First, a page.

Cumulative incidence of haematologic malignancy in Fanconi anaemia patients obtained using the Kaplan–Meier (KM) approach by not adjusting for competing risk events, and estimated by adjusting for competing risk events (CR)

Breast cancer-specific mortality obtained using the Kaplan–Meier (KM) approach by not adjusting for competing risk events, and estimated by adjusting for competing risk events (CR)

The cumulative incidences in the various groups can be compared using nonparametric tests, namely the log-rank test (Kalbfleisch and Prentice 1980) when calculating incidences based on the Kaplan–Meier approach or a modified *χ*^{2} test (Gray, 1988) when calculating incidences in the presence of competing risks. The cumulative incidence estimation methods outlined above are nonparametric, that is, these estimates are not based upon any specific model. Alternative model-based approaches can also be utilized to estimate cumulative incidences of specific events, adjusting for prognostic factors of interest. Under the assumption of noninformative censoring, the Cox proportional hazards model (Cox, 1972) can be used. In the presence of competing risk events, a modified Cox proportional hazards model or the competing risk regression approach has been developed by Fine and Gray (1999). We do not detail these methods here, but refer the reader to the references provided above.

In this paper, we have focused on the estimation of cumulative incidence function for an event of interest in the presence of competing risk events. We have outlined nonparametric estimation using a Kaplan–Meier approach, which assumes noninformative censoring, as well as an alternative approach that accounts for informative censoring. Calculating the standard error of the estimates and the corresponding confidence intervals are discussed by Collett (1994) and Marubini and Valsecchi (1995). The Kaplan–Meier approach results in one curve that portrays the estimated cumulative probability of the event of interest (i.e. one minus the estimated survival probability) with a jump in the curve corresponding to the occurrence of an event of interest at a specific time. The competing risk approach generates two curves, one representing the event of interest and the other representing the competing risk event. The curve representing the cumulative incidence of the event of interest has jumps at times where an event of interest occurs. Likewise, the curve corresponding to the incidence of the competing risk event has jumps at times where competing risk events occur.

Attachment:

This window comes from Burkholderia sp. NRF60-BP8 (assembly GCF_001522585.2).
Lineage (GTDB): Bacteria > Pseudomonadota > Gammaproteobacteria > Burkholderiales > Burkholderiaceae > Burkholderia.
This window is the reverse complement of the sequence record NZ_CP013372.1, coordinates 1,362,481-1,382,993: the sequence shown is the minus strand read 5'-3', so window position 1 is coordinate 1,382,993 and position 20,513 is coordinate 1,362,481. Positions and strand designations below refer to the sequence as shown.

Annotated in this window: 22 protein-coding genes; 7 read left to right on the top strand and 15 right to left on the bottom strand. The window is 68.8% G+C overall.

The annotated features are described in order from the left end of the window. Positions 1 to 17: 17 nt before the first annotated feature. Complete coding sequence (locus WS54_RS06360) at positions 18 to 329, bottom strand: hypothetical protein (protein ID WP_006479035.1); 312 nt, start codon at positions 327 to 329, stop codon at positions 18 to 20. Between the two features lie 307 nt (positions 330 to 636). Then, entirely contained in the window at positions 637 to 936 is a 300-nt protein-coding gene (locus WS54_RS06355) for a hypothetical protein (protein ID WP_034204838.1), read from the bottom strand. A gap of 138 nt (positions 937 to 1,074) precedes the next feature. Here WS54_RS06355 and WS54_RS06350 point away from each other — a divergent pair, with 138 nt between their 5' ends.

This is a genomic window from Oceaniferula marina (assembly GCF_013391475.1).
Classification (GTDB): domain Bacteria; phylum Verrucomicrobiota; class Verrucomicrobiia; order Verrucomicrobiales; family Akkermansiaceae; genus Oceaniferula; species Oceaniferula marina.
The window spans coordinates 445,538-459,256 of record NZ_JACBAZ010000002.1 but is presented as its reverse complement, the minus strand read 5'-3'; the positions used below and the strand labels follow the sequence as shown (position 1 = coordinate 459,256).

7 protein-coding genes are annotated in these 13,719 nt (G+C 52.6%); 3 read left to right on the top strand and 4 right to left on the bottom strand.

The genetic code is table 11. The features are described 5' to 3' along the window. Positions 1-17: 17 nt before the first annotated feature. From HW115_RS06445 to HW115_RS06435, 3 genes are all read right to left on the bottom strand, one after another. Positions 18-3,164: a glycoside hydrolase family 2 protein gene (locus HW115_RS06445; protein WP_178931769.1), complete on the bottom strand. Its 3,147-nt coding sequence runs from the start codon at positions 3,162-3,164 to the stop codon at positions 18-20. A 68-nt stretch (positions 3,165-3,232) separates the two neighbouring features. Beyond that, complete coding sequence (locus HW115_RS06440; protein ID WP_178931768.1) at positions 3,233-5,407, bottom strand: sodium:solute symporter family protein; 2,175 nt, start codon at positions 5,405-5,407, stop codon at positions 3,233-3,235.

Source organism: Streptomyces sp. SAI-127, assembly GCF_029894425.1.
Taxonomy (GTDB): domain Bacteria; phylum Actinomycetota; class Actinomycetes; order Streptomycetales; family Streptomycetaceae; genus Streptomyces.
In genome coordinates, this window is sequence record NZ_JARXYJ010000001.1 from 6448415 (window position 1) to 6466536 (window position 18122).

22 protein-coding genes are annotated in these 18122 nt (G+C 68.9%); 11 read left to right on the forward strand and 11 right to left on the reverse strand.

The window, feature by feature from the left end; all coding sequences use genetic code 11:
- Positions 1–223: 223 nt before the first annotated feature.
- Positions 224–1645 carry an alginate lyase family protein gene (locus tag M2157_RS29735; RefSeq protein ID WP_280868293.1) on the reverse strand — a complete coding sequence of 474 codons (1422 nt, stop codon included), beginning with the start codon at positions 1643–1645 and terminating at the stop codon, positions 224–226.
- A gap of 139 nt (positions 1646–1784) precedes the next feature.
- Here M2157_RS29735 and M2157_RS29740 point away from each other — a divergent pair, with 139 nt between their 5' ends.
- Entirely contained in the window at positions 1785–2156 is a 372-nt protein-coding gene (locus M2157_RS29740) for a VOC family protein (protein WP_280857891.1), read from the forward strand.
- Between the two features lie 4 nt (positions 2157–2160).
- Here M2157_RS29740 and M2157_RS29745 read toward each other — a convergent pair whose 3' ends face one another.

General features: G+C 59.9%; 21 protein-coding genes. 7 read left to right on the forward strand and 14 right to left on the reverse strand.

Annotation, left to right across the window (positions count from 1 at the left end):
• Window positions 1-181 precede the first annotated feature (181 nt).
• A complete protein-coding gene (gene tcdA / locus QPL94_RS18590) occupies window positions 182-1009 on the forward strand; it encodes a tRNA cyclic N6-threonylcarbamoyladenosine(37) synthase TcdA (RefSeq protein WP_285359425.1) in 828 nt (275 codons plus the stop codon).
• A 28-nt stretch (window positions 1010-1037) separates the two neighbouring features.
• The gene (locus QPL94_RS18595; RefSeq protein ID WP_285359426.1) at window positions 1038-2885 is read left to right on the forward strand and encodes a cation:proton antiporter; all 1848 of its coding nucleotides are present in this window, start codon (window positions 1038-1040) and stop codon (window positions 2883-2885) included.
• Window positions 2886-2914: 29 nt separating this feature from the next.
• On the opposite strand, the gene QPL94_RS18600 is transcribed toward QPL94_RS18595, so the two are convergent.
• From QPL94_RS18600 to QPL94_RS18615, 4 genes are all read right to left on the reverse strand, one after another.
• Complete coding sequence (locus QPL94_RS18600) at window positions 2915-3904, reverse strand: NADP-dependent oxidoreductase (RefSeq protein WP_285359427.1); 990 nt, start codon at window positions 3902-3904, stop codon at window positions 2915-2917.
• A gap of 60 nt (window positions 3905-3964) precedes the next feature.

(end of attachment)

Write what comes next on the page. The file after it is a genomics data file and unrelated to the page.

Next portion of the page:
The estimated cumulative incidence of an event of interest derived using the Kaplan–Meier approach is, in general, larger than estimates obtained when accounting for competing risks. This is due to the following reason. In the Kaplan–Meier estimation approach, when an individual experiences a competing risk event, this individual is treated as censored and is eliminated from the risk set. On the other hand, in the competing risk approach, this individual is an event in the calculation of the overall survival probability of *any* event (Step 1). The estimated overall survival of any event is lowered when this individual experiences a competing risk event. Recall that the incidence of the event of interest in a specific time interval is the probability of surviving any event up to that time interval and experiencing the event of interest in that interval. Since the overall survival is reduced when any event occurs, the resulting incidence of the event of interest is reduced as well.